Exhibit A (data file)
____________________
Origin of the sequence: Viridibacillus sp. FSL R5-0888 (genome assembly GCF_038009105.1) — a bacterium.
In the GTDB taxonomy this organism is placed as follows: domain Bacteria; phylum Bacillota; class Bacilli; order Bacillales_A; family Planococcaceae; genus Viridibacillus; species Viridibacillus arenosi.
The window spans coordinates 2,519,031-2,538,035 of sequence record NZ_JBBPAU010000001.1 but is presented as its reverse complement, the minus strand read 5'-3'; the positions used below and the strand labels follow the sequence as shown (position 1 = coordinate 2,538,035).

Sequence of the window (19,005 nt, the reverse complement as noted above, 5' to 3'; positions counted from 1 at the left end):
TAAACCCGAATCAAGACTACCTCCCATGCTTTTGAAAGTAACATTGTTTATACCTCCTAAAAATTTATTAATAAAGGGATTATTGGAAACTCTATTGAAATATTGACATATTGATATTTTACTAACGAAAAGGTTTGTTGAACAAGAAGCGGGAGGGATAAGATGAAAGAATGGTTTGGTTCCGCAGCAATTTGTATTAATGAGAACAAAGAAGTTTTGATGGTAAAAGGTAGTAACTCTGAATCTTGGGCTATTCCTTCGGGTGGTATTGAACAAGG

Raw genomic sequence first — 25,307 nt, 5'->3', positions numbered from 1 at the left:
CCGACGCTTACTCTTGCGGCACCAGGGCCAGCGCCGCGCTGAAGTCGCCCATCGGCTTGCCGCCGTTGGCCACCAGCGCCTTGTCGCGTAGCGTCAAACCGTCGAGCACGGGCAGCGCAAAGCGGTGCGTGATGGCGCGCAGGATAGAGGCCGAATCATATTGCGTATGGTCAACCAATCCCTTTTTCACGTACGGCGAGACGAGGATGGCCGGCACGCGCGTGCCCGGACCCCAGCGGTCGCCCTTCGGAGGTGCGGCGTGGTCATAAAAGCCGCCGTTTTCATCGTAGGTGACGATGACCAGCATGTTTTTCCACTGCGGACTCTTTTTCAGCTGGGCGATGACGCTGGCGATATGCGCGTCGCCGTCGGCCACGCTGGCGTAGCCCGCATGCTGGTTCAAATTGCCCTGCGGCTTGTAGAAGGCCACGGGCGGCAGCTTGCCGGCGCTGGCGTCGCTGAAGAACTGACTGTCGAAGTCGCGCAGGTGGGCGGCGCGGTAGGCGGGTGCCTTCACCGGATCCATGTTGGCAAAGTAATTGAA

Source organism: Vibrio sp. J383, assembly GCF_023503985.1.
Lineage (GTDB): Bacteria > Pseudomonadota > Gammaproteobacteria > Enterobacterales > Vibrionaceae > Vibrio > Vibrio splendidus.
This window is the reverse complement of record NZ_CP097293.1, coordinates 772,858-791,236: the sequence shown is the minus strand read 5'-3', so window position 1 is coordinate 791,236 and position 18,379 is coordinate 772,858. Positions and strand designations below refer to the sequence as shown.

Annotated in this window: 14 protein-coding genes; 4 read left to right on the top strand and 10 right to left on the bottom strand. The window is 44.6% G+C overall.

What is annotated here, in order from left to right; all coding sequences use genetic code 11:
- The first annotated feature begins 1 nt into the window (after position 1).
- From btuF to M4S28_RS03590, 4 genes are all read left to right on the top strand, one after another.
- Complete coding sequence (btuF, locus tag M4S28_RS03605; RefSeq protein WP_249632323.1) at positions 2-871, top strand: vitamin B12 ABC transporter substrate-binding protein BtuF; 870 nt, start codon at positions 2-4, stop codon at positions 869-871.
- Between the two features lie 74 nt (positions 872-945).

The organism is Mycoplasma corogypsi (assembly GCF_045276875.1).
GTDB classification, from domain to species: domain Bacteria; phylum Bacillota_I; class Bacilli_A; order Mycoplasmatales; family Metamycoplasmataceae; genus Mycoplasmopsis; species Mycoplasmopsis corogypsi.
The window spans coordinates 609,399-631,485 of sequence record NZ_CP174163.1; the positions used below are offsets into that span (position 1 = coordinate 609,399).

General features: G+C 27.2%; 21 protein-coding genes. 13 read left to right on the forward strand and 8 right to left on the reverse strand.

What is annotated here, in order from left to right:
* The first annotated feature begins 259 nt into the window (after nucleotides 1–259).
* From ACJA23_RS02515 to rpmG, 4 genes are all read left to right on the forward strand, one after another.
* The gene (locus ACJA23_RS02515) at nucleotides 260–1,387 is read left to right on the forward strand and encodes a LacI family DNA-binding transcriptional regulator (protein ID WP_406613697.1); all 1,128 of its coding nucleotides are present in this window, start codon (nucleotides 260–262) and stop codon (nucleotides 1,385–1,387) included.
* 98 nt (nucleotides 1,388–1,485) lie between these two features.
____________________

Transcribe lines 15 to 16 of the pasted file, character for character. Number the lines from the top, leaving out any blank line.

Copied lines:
- Complete coding sequence (btuF, locus tag M4S28_RS03605; RefSeq protein WP_249632323.1) at positions 2-871, top strand: vitamin B12 ABC transporter substrate-binding protein BtuF; 870 nt, start codon at positions 2-4, stop codon at positions 869-871.
- Between the two features lie 74 nt (positions 872-945).